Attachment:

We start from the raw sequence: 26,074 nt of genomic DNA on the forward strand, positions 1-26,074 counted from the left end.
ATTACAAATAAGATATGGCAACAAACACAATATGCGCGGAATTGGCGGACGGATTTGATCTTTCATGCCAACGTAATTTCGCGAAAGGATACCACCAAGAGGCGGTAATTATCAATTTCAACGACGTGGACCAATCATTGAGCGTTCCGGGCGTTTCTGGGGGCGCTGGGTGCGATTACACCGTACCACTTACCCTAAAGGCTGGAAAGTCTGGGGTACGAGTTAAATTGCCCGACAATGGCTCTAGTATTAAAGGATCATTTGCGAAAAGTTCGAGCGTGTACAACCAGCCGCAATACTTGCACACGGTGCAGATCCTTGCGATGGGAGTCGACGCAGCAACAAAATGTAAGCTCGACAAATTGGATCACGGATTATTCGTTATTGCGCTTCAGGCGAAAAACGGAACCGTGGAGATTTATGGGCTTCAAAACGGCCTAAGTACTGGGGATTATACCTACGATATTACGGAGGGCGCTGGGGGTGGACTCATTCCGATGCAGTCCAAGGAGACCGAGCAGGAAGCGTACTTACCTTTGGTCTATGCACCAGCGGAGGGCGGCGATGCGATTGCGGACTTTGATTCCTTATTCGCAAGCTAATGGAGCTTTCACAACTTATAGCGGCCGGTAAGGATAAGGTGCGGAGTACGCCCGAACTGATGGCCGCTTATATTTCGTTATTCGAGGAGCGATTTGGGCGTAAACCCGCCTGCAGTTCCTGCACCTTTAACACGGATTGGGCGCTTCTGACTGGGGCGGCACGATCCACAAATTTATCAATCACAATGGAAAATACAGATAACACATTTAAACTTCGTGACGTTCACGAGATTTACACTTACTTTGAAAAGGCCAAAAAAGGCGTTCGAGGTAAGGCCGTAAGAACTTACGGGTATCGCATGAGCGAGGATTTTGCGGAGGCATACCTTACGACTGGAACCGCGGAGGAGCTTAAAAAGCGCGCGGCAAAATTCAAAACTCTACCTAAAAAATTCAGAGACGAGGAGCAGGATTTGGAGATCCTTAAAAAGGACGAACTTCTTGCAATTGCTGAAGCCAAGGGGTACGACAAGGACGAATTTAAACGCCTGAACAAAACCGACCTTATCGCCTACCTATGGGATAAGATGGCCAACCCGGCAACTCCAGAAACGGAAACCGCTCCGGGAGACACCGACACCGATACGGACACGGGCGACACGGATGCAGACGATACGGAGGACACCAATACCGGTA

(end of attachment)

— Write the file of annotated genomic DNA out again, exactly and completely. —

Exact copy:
We start from the raw sequence: 26,074 nt of genomic DNA on the forward strand, positions 1-26,074 counted from the left end.
ATTACAAATAAGATATGGCAACAAACACAATATGCGCGGAATTGGCGGACGGATTTGATCTTTCATGCCAACGTAATTTCGCGAAAGGATACCACCAAGAGGCGGTAATTATCAATTTCAACGACGTGGACCAATCATTGAGCGTTCCGGGCGTTTCTGGGGGCGCTGGGTGCGATTACACCGTACCACTTACCCTAAAGGCTGGAAAGTCTGGGGTACGAGTTAAATTGCCCGACAATGGCTCTAGTATTAAAGGATCATTTGCGAAAAGTTCGAGCGTGTACAACCAGCCGCAATACTTGCACACGGTGCAGATCCTTGCGATGGGAGTCGACGCAGCAACAAAATGTAAGCTCGACAAATTGGATCACGGATTATTCGTTATTGCGCTTCAGGCGAAAAACGGAACCGTGGAGATTTATGGGCTTCAAAACGGCCTAAGTACTGGGGATTATACCTACGATATTACGGAGGGCGCTGGGGGTGGACTCATTCCGATGCAGTCCAAGGAGACCGAGCAGGAAGCGTACTTACCTTTGGTCTATGCACCAGCGGAGGGCGGCGATGCGATTGCGGACTTTGATTCCTTATTCGCAAGCTAATGGAGCTTTCACAACTTATAGCGGCCGGTAAGGATAAGGTGCGGAGTACGCCCGAACTGATGGCCGCTTATATTTCGTTATTCGAGGAGCGATTTGGGCGTAAACCCGCCTGCAGTTCCTGCACCTTTAACACGGATTGGGCGCTTCTGACTGGGGCGGCACGATCCACAAATTTATCAATCACAATGGAAAATACAGATAACACATTTAAACTTCGTGACGTTCACGAGATTTACACTTACTTTGAAAAGGCCAAAAAAGGCGTTCGAGGTAAGGCCGTAAGAACTTACGGGTATCGCATGAGCGAGGATTTTGCGGAGGCATACCTTACGACTGGAACCGCGGAGGAGCTTAAAAAGCGCGCGGCAAAATTCAAAACTCTACCTAAAAAATTCAGAGACGAGGAGCAGGATTTGGAGATCCTTAAAAAGGACGAACTTCTTGCAATTGCTGAAGCCAAGGGGTACGACAAGGACGAATTTAAACGCCTGAACAAAACCGACCTTATCGCCTACCTATGGGATAAGATGGCCAACCCGGCAACTCCAGAAACGGAAACCGCTCCGGGAGACACCGACACCGATACGGACACGGGCGACACGGATGCAGACGATACGGAGGACACCAATACCGGTA